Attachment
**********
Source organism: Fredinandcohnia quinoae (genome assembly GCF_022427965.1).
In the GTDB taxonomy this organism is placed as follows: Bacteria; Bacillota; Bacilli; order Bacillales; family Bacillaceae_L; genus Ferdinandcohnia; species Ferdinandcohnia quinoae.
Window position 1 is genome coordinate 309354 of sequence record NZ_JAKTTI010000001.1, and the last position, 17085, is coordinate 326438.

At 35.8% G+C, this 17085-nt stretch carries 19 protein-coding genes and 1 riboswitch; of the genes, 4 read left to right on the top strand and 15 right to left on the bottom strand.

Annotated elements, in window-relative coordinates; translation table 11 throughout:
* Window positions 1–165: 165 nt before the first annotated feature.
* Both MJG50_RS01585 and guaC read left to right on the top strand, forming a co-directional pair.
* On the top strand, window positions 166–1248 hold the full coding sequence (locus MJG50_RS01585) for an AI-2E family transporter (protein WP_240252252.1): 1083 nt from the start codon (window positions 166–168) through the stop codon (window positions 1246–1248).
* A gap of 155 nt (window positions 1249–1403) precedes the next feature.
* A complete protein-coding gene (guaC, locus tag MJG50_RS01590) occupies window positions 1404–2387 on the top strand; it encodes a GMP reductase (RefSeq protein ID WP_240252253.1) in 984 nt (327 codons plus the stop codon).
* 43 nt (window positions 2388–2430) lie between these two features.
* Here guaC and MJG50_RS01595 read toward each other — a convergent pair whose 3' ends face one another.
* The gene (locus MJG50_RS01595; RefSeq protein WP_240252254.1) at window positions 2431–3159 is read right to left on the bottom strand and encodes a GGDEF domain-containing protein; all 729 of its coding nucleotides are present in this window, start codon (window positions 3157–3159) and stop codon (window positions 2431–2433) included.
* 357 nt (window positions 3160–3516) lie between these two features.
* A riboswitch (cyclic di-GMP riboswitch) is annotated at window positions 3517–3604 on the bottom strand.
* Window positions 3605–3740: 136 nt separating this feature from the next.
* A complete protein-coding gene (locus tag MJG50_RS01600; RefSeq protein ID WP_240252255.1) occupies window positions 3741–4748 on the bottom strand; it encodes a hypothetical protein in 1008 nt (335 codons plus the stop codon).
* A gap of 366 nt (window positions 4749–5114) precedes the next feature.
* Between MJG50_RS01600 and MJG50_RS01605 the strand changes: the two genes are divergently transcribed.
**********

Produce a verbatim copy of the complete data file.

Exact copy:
Source organism: Fredinandcohnia quinoae (genome assembly GCF_022427965.1).
In the GTDB taxonomy this organism is placed as follows: Bacteria; Bacillota; Bacilli; order Bacillales; family Bacillaceae_L; genus Ferdinandcohnia; species Ferdinandcohnia quinoae.
Window position 1 is genome coordinate 309354 of sequence record NZ_JAKTTI010000001.1, and the last position, 17085, is coordinate 326438.

At 35.8% G+C, this 17085-nt stretch carries 19 protein-coding genes and 1 riboswitch; of the genes, 4 read left to right on the top strand and 15 right to left on the bottom strand.

Annotated elements, in window-relative coordinates; translation table 11 throughout:
* Window positions 1–165: 165 nt before the first annotated feature.
* Both MJG50_RS01585 and guaC read left to right on the top strand, forming a co-directional pair.
* On the top strand, window positions 166–1248 hold the full coding sequence (locus MJG50_RS01585) for an AI-2E family transporter (protein WP_240252252.1): 1083 nt from the start codon (window positions 166–168) through the stop codon (window positions 1246–1248).
* A gap of 155 nt (window positions 1249–1403) precedes the next feature.
* A complete protein-coding gene (guaC, locus tag MJG50_RS01590) occupies window positions 1404–2387 on the top strand; it encodes a GMP reductase (RefSeq protein ID WP_240252253.1) in 984 nt (327 codons plus the stop codon).
* 43 nt (window positions 2388–2430) lie between these two features.
* Here guaC and MJG50_RS01595 read toward each other — a convergent pair whose 3' ends face one another.
* The gene (locus MJG50_RS01595; RefSeq protein WP_240252254.1) at window positions 2431–3159 is read right to left on the bottom strand and encodes a GGDEF domain-containing protein; all 729 of its coding nucleotides are present in this window, start codon (window positions 3157–3159) and stop codon (window positions 2431–2433) included.
* 357 nt (window positions 3160–3516) lie between these two features.
* A riboswitch (cyclic di-GMP riboswitch) is annotated at window positions 3517–3604 on the bottom strand.
* Window positions 3605–3740: 136 nt separating this feature from the next.
* A complete protein-coding gene (locus tag MJG50_RS01600; RefSeq protein ID WP_240252255.1) occupies window positions 3741–4748 on the bottom strand; it encodes a hypothetical protein in 1008 nt (335 codons plus the stop codon).
* A gap of 366 nt (window positions 4749–5114) precedes the next feature.
* Between MJG50_RS01600 and MJG50_RS01605 the strand changes: the two genes are divergently transcribed.